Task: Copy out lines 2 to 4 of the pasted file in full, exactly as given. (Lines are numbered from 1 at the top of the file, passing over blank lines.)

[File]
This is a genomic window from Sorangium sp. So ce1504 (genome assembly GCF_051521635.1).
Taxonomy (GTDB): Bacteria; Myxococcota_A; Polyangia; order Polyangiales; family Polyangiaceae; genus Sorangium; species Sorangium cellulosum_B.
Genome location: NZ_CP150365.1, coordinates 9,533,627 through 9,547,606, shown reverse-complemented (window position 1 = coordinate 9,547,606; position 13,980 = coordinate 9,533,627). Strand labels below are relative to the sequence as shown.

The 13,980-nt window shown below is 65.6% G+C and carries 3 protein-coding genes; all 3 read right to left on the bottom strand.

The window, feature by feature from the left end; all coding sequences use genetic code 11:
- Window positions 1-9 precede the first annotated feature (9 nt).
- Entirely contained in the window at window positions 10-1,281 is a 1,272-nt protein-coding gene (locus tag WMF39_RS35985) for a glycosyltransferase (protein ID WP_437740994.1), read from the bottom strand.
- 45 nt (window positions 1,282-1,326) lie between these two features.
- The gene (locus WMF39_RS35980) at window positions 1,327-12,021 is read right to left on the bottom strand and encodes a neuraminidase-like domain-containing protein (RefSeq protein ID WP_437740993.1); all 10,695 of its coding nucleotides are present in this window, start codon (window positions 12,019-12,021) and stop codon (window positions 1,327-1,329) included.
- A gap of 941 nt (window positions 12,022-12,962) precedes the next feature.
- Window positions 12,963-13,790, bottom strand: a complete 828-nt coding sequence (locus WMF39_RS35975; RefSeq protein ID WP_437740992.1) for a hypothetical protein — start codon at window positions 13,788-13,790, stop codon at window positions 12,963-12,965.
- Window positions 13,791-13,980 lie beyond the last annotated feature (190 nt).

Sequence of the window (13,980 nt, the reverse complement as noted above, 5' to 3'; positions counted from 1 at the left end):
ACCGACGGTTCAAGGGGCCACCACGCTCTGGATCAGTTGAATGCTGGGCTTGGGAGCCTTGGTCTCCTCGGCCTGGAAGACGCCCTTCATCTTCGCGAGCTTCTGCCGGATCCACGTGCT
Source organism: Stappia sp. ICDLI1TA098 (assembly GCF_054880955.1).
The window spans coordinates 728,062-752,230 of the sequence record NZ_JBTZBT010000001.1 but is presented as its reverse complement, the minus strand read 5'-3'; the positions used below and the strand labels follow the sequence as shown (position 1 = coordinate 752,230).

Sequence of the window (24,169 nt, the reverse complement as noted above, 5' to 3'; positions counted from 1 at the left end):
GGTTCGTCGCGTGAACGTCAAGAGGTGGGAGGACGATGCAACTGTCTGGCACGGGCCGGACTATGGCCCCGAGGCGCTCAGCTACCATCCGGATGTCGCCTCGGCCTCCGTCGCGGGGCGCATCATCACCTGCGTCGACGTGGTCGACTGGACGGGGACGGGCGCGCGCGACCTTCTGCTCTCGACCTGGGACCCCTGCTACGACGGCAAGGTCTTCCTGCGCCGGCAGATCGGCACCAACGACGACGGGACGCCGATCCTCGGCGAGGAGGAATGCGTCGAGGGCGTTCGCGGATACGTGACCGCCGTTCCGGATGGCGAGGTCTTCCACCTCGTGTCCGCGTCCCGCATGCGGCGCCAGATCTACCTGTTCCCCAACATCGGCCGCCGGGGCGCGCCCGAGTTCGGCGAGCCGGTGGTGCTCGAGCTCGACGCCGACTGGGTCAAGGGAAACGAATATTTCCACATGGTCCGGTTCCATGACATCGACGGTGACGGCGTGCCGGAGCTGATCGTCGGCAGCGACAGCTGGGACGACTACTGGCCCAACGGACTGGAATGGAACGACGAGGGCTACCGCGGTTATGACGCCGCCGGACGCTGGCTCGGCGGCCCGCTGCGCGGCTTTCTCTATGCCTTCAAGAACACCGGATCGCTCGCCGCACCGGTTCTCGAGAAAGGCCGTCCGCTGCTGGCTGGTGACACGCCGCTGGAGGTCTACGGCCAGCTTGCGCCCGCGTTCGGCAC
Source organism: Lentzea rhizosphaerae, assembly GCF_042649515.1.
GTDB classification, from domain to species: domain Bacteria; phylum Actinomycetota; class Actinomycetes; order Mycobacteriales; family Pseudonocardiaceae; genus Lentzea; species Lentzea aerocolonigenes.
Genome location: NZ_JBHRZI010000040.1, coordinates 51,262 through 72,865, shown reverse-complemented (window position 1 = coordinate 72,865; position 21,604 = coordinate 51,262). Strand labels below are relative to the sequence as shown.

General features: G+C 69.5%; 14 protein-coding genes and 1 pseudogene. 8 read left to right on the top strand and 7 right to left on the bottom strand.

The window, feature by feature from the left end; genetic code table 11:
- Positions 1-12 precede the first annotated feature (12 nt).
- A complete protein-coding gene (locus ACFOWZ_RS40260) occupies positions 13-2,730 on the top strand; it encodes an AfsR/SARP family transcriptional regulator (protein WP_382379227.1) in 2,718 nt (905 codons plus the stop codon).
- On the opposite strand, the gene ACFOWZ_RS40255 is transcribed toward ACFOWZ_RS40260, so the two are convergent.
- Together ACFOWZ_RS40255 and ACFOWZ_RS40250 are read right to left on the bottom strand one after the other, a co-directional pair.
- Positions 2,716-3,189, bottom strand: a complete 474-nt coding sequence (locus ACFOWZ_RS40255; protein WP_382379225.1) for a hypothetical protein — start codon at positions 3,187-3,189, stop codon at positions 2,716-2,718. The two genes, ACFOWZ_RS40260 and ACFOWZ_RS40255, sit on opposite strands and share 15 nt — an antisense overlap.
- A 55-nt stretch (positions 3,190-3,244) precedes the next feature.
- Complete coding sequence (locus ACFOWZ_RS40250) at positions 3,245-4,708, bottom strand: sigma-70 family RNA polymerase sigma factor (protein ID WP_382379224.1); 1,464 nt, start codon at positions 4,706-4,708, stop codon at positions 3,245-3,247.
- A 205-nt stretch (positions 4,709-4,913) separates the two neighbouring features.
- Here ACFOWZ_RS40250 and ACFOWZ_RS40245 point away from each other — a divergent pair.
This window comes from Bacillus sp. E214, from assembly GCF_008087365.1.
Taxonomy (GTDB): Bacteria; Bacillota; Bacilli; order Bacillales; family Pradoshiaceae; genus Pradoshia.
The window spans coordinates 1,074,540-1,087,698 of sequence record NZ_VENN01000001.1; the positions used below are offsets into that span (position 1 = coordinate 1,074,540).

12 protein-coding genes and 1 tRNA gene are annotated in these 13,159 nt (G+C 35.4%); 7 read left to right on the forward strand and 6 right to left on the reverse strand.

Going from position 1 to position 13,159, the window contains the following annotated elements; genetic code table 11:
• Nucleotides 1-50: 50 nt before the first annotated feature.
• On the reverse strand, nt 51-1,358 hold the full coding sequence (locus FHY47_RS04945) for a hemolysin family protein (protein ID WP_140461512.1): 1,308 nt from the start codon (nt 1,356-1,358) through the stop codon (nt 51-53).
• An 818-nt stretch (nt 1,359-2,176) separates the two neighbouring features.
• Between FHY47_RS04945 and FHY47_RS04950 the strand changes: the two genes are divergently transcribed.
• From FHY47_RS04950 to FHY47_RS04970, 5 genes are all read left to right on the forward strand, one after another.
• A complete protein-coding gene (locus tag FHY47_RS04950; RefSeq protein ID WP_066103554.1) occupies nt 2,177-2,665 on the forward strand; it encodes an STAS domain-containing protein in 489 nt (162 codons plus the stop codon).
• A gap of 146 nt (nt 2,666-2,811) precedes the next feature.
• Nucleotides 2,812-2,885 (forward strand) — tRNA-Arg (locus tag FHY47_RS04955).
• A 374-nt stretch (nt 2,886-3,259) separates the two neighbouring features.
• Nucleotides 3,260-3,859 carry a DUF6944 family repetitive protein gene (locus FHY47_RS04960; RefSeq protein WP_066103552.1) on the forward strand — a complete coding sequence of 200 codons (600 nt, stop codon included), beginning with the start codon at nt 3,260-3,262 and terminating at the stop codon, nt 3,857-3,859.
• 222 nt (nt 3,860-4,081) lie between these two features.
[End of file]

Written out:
Taxonomy (GTDB): Bacteria; Myxococcota_A; Polyangia; order Polyangiales; family Polyangiaceae; genus Sorangium; species Sorangium cellulosum_B.
Genome location: NZ_CP150365.1, coordinates 9,533,627 through 9,547,606, shown reverse-complemented (window position 1 = coordinate 9,547,606; position 13,980 = coordinate 9,533,627). Strand labels below are relative to the sequence as shown.

The 13,980-nt window shown below is 65.6% G+C and carries 3 protein-coding genes; all 3 read right to left on the bottom strand.